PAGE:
When compared to load balancers directing east-west network traffic, Consul can provide an alternative solution for each feature that load balancers provide with less financial expense and fewer strains on the network.
A common practice when deploying new applications to the cloud is to place load balancers in front of them. The way this looks architecturally is that you have a number of services of the same type. Let's call this service A—you would put a load balancer directly in front of it. You might have a number of services here so A, B, C, D, etc.,—but let's visualize one.
There are 4 main reasons why people tend to put load balancers in front of their services. One is service discovery itself: When you need to find how to talk to A—instead of knowing all the IP addresses of each one, you only need to know the address of the load balancer, which you could keep relatively static. Makes that easy.
Number 2 is fault tolerance or failure tolerance. If one of these goes bad and dies for whatever reason or becomes unavailable, the traffic to the load balancer helps because it will send it to a healthy one rather than an unhealthy one.
Again, this makes it easier than talking directly to these.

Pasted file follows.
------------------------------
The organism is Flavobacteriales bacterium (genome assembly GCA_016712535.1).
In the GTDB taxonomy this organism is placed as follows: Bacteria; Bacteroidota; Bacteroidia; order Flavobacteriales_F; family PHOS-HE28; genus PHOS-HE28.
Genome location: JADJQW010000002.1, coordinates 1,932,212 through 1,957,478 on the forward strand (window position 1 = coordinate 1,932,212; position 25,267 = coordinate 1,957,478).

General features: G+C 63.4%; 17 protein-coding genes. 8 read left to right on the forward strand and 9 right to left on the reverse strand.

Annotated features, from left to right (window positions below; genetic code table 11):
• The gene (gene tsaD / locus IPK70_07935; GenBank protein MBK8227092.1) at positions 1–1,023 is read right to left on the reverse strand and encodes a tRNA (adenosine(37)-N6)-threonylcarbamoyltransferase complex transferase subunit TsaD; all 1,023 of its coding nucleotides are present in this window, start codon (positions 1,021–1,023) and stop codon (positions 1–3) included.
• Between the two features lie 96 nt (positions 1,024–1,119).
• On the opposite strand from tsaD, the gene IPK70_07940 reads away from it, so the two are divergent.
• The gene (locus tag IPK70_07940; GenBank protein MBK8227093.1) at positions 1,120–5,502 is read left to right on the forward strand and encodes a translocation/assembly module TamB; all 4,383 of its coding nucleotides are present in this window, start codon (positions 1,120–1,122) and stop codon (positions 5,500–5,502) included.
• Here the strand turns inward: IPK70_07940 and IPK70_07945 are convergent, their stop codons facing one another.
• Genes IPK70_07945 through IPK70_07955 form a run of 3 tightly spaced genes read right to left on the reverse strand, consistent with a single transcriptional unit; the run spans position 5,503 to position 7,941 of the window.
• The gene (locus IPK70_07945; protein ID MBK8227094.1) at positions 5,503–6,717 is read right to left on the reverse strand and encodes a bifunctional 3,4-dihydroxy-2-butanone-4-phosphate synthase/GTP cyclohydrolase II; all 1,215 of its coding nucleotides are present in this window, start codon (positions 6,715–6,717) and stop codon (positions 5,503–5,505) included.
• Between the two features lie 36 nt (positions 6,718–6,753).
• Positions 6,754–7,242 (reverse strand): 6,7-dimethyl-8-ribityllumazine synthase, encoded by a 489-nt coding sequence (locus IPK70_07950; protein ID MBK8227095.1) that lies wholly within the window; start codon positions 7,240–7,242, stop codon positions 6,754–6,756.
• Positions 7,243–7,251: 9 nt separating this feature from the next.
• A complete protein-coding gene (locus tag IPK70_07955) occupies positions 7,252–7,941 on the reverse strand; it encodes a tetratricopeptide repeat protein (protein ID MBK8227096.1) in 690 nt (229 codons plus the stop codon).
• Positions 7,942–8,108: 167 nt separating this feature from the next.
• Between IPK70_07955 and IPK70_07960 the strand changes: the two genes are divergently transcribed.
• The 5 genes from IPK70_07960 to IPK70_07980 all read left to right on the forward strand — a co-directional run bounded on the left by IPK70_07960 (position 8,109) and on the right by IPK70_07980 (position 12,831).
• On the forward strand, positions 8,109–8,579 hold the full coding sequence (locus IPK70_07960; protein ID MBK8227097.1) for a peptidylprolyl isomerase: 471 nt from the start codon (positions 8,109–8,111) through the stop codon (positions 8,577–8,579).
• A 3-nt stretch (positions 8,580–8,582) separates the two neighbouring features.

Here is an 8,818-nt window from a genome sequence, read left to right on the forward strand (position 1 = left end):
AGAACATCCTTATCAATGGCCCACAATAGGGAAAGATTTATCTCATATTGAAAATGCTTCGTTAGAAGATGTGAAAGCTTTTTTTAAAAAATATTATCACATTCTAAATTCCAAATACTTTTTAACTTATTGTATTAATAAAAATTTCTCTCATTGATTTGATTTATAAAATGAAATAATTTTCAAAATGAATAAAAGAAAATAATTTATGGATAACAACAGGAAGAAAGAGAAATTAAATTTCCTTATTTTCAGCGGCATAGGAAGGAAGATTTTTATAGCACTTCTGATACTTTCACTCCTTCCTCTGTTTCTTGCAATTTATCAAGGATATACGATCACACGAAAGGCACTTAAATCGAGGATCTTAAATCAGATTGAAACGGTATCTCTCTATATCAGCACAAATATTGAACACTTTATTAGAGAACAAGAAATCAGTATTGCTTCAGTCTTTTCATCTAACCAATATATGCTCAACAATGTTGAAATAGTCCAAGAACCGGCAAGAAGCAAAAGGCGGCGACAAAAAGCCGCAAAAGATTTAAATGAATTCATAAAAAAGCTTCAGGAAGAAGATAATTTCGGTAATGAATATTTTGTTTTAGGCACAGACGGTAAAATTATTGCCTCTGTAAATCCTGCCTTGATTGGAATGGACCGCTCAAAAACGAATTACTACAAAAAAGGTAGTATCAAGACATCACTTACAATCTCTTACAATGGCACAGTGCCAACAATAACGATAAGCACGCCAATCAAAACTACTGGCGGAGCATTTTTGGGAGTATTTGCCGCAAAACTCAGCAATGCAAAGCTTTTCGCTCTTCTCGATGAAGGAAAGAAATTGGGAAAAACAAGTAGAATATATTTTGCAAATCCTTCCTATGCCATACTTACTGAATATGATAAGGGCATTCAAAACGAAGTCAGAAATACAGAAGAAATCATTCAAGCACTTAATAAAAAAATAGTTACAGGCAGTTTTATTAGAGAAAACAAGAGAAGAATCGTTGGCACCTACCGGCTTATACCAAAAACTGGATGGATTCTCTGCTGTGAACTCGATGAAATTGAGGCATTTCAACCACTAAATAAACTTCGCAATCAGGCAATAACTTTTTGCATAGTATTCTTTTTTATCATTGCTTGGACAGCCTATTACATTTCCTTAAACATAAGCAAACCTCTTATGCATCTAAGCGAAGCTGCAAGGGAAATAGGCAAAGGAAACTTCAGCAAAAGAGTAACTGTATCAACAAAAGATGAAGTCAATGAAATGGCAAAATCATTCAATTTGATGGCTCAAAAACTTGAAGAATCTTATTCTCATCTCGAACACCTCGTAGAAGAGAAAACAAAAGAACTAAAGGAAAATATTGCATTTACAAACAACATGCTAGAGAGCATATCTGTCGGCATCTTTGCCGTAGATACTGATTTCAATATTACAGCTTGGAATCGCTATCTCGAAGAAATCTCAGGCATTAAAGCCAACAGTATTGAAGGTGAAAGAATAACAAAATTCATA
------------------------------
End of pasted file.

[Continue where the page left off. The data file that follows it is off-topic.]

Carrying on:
Number 3 is actually balancing load. With a load balancer you could be confident that that thing is going to make sure it goes to this one first, and then this one, and then this one—and then around in a circle or some sort of load balancing scheme. This helps when you have a lot of traffic coming in. You don't need to worry as much about the load on any individual service.
The last reason that you want to use this is some level of security or access control. A load balancer gives you a central point to enforce some sort of access control—usually IP-based access control. You're saying over here 10.0.0.1 can access 10.0.0.2—and these are maybe on some other IPs over here. But this access control is here so you can lock it down and say who could access what.
This is a traditional reason to do this but in a cloud environment or in an environment with a number of services where instead of having four, A, B, C, D, you have 400 or 40. This starts to get prohibitively expensive and complicated in a number of ways.
One of the ways that this gets difficult is if you have a number of services all over the place. For each group of services you need to have a load balancer—so you go from needing maybe four load balancers to needing 40. From a hardware and software perspective this could get very financially expensive.
Another complicated issue is coordinating the updates to these load balancers. As you deploy new services behind it—if you add a new service A—somehow this load balancer needs to be configured to know about its IP so it can route traffic here.